Nothing like a threat

Our dilemma comes when the status quo suddenly presents a new threat. For instance, when hospitals become unsafe, as the superbug MRSA defies antibiotics and takes hold. Or crops fail due to changing climate conditions. Or the food choices we are surrounded by become more and more obesogenic or harmful to the planet. Or when a company’s existing products become less relevant, threatening the livelihoods of its workforce and its shareholders.

In the Spring of 2020, the DK&A team received an urgent call from one of the UK’s leading train operators.  The pandemic, with an 80% reduction in passenger numbers and fear of travelling even among their own key workers presented them with an existential threat. The ensuing collaborative design project engaged the whole rail company from the frontline to the top, and has been documented by US business strategist, Professor Jeanne Liedtka, as a Harvard business case. One of the concepts co-created, tested and developed during this period was the Welcome Host, that has now become a central feature of the UK government’s rail reforms.

The Welcome Host service concept, co-designed with frontline rail staff, increases customer satisfaction and reduces reliance on ticket offices.

There’s nothing like a genuine threat, a real problem, to stimulate what us humans all have in abundance – ingenuity. Creativity and genuine exploration of the new may have been limited in our school education, but we are all creative. Humans are innate problem solvers. The training and mindsets that follow existing best practice are necessarily different to those that uncover the next practice. Both modes of behaviour are vital side-by-side for any business, organisation, or institution to survive and build its future. One follows the path well-trodden. The other consciously hacks off on a new path.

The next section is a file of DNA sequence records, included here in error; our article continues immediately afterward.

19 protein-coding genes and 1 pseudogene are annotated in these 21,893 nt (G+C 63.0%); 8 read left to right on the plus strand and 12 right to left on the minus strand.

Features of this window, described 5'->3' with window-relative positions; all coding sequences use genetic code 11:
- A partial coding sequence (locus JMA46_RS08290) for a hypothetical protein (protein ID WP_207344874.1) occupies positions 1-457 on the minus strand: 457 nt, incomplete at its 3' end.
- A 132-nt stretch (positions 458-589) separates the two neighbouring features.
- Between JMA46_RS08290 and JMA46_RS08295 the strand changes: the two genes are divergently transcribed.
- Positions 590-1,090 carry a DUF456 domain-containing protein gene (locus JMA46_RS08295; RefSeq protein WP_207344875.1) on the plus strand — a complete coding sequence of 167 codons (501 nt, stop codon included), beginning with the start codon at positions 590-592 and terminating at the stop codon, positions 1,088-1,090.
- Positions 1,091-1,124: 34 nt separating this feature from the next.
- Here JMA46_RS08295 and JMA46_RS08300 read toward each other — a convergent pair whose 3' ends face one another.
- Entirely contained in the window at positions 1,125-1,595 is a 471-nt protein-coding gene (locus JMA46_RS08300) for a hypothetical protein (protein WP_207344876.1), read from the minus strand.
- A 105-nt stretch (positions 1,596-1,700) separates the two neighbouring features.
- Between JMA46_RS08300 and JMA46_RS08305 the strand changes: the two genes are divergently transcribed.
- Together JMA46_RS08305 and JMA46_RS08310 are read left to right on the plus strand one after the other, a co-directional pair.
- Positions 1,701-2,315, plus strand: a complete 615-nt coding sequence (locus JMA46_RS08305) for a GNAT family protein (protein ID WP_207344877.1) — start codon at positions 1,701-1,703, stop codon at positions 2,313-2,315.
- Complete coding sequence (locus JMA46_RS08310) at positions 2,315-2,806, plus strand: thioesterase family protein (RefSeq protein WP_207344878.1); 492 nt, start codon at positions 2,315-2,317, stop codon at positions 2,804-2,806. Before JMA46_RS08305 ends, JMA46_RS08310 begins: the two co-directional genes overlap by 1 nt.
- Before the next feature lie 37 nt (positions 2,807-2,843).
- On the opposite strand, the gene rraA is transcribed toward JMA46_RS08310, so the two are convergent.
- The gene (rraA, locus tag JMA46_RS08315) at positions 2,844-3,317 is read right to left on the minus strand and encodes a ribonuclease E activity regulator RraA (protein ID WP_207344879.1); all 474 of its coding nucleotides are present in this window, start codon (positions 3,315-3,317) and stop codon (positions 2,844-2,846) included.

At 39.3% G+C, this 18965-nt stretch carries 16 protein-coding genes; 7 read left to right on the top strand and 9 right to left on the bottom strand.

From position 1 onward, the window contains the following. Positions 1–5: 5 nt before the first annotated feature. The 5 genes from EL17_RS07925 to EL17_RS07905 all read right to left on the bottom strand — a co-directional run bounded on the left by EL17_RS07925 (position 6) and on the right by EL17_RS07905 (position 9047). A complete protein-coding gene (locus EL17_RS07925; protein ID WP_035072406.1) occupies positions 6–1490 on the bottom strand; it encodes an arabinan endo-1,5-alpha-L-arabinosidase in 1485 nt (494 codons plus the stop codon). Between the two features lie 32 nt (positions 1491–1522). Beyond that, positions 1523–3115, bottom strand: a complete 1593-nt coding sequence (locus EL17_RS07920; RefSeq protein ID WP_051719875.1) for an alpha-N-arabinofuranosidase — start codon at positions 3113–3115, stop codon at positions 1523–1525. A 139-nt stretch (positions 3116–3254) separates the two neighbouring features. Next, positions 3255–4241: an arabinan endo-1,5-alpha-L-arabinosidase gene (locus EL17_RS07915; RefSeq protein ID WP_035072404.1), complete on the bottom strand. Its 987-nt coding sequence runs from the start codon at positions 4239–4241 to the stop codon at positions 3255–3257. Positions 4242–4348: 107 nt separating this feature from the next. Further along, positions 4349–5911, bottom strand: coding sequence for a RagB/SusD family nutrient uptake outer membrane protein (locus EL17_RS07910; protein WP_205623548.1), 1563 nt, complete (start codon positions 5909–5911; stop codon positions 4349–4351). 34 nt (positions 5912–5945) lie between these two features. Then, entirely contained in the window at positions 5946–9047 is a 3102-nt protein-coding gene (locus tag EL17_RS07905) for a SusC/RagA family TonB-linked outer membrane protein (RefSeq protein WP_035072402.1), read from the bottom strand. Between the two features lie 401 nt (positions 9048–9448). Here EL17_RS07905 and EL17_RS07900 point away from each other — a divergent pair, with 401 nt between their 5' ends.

Don’t fire me

To many employees, if the boss asks them to innovate what they hear is “they want to fire me”.  Not so Arnoud Koning. This is exactly what the boss, CEO AG Lafley asked of his team in the early noughties at Procter & Gamble, where Arnoud is Global Business Services Director. Arnoud’s first expertise is in buying, selling, and integrating companies for P&G.  He guides large teams through complex undertakings that depend on following multiple well-established financial, legal and IT processes to the letter. However, inspired by Lafley’s call to action, Arnoud also became an innovation champion who orchestrates change projects.  He teaches design thinking at P&G and is also a coach at Design Thinkers Academy London, where he has devised and leads train-the-trainer courses.

Arnoud Koning (far right) coaching on the Design Thinkers Academy Facilitation course in London.

Making the “consumer the boss” and fostering an open diverse culture of curiosity was  Lafley’s intention when he declared that P&G is a “design business”.  He wasn’t asking Arnoud and his colleagues to change jobs as such. The call-to-action was asking for everyone to adopt new behaviours, to deliver more breakthrough ideas at every level of the business, through a relentless pursuit of customer-centricity. In so doing innovation moved out of the lab and became “everyone’s job” and has given P&G hugely successful first quarter of the 21st Century

Democratise design